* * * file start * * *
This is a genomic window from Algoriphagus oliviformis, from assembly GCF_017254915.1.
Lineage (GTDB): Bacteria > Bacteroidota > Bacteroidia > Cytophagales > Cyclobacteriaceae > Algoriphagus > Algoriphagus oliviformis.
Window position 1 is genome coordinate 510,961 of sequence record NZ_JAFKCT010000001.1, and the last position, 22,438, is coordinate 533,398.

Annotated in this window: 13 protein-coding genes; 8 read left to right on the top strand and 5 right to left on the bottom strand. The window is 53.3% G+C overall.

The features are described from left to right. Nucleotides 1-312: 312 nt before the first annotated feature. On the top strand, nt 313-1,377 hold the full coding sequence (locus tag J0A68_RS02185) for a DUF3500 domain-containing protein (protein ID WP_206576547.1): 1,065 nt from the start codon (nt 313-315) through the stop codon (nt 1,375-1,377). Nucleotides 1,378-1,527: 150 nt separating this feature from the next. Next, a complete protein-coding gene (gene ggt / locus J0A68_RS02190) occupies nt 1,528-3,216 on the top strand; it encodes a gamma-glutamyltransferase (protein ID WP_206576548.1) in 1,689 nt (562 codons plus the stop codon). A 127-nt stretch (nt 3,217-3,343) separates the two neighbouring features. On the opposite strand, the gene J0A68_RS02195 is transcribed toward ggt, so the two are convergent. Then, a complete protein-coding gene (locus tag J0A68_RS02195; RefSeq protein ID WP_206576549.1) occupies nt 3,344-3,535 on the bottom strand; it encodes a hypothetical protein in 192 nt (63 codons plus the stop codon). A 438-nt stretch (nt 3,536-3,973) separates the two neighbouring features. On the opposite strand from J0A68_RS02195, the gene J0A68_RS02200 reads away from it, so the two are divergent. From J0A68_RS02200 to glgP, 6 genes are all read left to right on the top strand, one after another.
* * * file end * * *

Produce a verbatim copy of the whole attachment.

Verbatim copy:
This is a genomic window from Algoriphagus oliviformis, from assembly GCF_017254915.1.
Lineage (GTDB): Bacteria > Bacteroidota > Bacteroidia > Cytophagales > Cyclobacteriaceae > Algoriphagus > Algoriphagus oliviformis.
Window position 1 is genome coordinate 510,961 of sequence record NZ_JAFKCT010000001.1, and the last position, 22,438, is coordinate 533,398.

Annotated in this window: 13 protein-coding genes; 8 read left to right on the top strand and 5 right to left on the bottom strand. The window is 53.3% G+C overall.

The features are described from left to right. Nucleotides 1-312: 312 nt before the first annotated feature. On the top strand, nt 313-1,377 hold the full coding sequence (locus tag J0A68_RS02185) for a DUF3500 domain-containing protein (protein ID WP_206576547.1): 1,065 nt from the start codon (nt 313-315) through the stop codon (nt 1,375-1,377). Nucleotides 1,378-1,527: 150 nt separating this feature from the next. Next, a complete protein-coding gene (gene ggt / locus J0A68_RS02190) occupies nt 1,528-3,216 on the top strand; it encodes a gamma-glutamyltransferase (protein ID WP_206576548.1) in 1,689 nt (562 codons plus the stop codon). A 127-nt stretch (nt 3,217-3,343) separates the two neighbouring features. On the opposite strand, the gene J0A68_RS02195 is transcribed toward ggt, so the two are convergent. Then, a complete protein-coding gene (locus tag J0A68_RS02195; RefSeq protein ID WP_206576549.1) occupies nt 3,344-3,535 on the bottom strand; it encodes a hypothetical protein in 192 nt (63 codons plus the stop codon). A 438-nt stretch (nt 3,536-3,973) separates the two neighbouring features. On the opposite strand from J0A68_RS02195, the gene J0A68_RS02200 reads away from it, so the two are divergent. From J0A68_RS02200 to glgP, 6 genes are all read left to right on the top strand, one after another.